Born in Jaipur, Meenal Shrivastava now lives in North Saanich, British Columbia where she is a writer and a professor of political economy and global studies at Athabasca University. Currently, aside from serving on several professional boards, Shrivastava regularly speaks on the erasure of women in historical narratives and issues in the global political economy. Her research has led to more than thirty peer-reviewed publications, more than seventy paper presentations, and two books. In Amma’s Daughters, her first work of creative non-fiction, Shrivastava weaves together interviews, her mother and grandmother’s writings, and archival research to tell the story of her remarkable family. The stories in the book show that the personal and the political are relentlessly interconnected, both in how our lives unfold and in how we curate human history(s). Individual stories make these connections immediate and personal by revealing the continuum between past and present, local and global, and us versus them.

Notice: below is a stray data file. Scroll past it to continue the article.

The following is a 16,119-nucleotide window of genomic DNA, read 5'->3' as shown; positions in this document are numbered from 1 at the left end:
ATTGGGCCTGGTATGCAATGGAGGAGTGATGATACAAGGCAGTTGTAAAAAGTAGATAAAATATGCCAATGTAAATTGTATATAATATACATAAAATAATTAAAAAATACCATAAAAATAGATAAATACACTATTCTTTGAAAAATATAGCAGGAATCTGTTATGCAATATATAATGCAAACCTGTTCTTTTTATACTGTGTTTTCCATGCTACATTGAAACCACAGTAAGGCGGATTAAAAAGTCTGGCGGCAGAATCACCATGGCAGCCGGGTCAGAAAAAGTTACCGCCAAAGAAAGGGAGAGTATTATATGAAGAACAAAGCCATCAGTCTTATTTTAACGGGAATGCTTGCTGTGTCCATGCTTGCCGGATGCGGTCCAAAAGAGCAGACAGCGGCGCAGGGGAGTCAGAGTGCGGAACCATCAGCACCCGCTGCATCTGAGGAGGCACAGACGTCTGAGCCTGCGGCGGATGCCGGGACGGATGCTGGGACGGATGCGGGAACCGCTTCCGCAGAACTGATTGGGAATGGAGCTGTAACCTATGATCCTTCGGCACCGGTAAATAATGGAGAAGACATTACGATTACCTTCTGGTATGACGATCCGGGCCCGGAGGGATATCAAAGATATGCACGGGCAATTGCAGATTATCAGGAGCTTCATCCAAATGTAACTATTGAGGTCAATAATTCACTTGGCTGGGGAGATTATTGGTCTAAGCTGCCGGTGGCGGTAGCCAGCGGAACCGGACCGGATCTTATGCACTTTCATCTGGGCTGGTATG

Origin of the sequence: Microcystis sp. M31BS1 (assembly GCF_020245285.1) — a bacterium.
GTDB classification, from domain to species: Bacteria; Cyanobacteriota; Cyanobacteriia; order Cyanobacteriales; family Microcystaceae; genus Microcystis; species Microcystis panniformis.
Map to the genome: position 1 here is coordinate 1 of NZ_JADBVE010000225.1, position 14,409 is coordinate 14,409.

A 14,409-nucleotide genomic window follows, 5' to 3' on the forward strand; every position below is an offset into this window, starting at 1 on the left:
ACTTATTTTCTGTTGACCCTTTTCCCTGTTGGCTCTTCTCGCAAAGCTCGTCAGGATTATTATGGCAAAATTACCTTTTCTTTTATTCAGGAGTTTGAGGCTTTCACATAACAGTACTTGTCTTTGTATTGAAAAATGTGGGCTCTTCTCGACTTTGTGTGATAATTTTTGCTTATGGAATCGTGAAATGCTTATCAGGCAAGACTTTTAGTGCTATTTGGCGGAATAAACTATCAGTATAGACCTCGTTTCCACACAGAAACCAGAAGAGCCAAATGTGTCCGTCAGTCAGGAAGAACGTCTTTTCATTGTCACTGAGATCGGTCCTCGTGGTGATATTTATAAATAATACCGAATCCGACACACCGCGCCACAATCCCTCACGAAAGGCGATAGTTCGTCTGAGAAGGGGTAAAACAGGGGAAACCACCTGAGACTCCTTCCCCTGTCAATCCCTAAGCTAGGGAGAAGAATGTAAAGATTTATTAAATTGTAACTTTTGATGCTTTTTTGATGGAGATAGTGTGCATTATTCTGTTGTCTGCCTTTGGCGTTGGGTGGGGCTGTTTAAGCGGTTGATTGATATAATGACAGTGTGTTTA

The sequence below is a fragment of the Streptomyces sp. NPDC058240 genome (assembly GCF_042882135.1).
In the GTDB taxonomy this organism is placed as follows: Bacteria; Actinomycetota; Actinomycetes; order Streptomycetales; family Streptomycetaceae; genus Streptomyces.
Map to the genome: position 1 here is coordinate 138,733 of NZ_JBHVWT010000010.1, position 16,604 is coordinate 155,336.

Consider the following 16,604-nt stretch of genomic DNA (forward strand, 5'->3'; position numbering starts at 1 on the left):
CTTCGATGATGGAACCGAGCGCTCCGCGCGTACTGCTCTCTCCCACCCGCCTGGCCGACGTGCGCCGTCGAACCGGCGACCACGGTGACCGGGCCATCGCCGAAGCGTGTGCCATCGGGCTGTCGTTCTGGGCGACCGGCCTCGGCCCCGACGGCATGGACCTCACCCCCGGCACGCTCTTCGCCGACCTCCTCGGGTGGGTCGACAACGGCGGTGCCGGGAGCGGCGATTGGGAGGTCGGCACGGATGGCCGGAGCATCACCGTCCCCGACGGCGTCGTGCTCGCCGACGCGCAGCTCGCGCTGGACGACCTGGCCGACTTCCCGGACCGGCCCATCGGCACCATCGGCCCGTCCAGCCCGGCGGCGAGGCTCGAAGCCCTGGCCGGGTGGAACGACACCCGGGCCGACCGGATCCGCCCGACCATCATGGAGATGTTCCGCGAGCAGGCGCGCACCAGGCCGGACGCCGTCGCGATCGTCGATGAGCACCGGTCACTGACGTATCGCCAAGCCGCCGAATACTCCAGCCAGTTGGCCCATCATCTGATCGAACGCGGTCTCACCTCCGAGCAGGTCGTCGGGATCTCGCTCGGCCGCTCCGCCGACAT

Albertina Almeida is a lawyer, human rights activist, independent researcher and rights sensitiser. She holds a doctorate in law and teaches ‘Gender, Human Rights and Law’ for the MA in Women’s Studies programme at Goa University. She is also a member of the Board of Studies, Department of Women’s Studies, Goa University. Albertina engages and addresses meetings, symposia and workshops on social justice and rights issues. Among others, she is a Focal Point of the Feminist Law Programme of the Asia-Pacific Forum on Women Law and Development. She writes regularly for local periodicals and occasionally for the national media. Her writings can be accessed on the website of The Alzulaij Collective. She is the author of Tug and Tear: Dealing with Child Sexual Abuse (2008). Albertina has co-founded several rights initiatives and groups interrogating ‘development’, including Bailancho Saad, Citizens’ Initiatives for Communal Harmony, Saad Aangan, and SEZ Watch. She is also a legal consultant to various organizations working on gender and child rights issues, migrant concerns, transgender rights, and human rights. She has also been a part of official and civil society committees for advocacy and drafting of laws for women and children.